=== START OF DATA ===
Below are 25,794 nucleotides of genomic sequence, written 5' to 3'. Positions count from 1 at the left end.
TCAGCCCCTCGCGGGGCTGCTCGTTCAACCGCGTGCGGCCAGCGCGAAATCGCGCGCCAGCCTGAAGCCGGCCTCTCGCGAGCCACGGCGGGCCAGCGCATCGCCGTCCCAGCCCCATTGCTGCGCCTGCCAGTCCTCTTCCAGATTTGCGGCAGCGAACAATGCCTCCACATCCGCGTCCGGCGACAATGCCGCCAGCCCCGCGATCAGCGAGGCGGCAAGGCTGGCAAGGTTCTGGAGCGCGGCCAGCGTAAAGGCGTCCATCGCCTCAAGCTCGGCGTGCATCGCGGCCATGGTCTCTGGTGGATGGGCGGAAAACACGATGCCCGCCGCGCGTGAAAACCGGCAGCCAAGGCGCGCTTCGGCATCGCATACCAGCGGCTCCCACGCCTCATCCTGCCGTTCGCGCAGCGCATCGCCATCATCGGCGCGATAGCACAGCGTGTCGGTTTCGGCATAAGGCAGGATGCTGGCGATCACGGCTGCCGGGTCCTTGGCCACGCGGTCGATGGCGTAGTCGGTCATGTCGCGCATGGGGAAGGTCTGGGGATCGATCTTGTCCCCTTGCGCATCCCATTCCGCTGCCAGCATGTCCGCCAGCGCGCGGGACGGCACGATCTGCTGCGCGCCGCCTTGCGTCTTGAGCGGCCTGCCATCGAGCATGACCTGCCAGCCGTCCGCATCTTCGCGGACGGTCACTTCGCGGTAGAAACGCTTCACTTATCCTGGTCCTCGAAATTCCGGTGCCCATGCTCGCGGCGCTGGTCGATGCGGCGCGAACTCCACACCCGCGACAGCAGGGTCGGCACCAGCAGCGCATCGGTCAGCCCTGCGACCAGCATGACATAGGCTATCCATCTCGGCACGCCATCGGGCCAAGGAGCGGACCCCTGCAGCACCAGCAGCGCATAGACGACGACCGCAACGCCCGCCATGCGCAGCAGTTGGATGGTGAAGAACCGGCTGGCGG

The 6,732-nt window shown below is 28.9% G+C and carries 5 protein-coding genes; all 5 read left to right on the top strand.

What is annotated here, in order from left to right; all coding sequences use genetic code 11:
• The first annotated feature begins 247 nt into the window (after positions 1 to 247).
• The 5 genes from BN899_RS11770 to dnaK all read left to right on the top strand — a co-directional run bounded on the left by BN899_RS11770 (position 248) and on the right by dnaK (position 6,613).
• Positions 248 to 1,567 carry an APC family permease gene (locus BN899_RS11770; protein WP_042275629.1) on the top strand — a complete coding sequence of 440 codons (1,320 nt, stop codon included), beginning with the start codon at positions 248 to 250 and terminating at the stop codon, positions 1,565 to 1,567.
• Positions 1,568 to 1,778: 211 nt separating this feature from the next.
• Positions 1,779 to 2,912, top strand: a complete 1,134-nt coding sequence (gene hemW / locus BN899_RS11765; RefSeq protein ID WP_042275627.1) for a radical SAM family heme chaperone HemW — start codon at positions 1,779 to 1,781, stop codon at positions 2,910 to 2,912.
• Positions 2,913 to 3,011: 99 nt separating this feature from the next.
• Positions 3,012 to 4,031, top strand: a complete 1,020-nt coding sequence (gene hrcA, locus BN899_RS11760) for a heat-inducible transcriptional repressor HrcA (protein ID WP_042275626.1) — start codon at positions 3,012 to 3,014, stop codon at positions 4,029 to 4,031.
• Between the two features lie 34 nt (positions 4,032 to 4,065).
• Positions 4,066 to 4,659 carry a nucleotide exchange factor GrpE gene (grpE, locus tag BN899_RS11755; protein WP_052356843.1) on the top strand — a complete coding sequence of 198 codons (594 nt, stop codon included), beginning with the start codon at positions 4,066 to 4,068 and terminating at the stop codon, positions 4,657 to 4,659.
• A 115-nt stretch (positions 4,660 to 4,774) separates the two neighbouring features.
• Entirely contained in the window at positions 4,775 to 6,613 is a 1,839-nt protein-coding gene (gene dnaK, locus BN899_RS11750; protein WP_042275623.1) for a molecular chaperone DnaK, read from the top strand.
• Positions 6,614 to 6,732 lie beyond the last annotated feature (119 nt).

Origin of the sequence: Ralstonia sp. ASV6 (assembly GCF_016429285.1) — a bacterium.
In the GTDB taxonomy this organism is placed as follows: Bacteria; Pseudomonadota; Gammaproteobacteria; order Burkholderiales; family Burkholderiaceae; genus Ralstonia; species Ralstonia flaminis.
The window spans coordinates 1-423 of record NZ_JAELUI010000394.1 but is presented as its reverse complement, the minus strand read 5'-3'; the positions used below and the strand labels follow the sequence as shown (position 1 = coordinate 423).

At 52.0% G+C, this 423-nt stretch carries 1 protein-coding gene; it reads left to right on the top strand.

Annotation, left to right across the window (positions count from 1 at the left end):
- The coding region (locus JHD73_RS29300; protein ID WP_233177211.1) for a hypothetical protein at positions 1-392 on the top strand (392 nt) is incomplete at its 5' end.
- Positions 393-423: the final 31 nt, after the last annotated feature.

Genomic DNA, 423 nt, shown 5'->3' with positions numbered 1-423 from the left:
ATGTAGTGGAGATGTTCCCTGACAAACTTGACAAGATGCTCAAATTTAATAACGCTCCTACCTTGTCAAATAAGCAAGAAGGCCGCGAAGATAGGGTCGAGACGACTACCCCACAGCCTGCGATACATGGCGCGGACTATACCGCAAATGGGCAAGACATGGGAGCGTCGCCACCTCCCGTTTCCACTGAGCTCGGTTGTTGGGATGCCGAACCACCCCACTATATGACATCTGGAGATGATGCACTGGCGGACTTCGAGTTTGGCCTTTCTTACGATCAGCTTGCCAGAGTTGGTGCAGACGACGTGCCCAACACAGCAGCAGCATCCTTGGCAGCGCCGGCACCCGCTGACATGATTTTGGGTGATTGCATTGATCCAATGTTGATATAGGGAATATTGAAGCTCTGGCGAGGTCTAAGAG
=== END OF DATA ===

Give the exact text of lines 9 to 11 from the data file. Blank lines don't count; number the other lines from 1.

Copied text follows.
• Positions 1,779 to 2,912, top strand: a complete 1,134-nt coding sequence (gene hemW / locus BN899_RS11765; RefSeq protein ID WP_042275627.1) for a radical SAM family heme chaperone HemW — start codon at positions 1,779 to 1,781, stop codon at positions 2,910 to 2,912.
• Positions 2,913 to 3,011: 99 nt separating this feature from the next.
• Positions 3,012 to 4,031, top strand: a complete 1,020-nt coding sequence (gene hrcA, locus BN899_RS11760) for a heat-inducible transcriptional repressor HrcA (protein ID WP_042275626.1) — start codon at positions 3,012 to 3,014, stop codon at positions 4,029 to 4,031.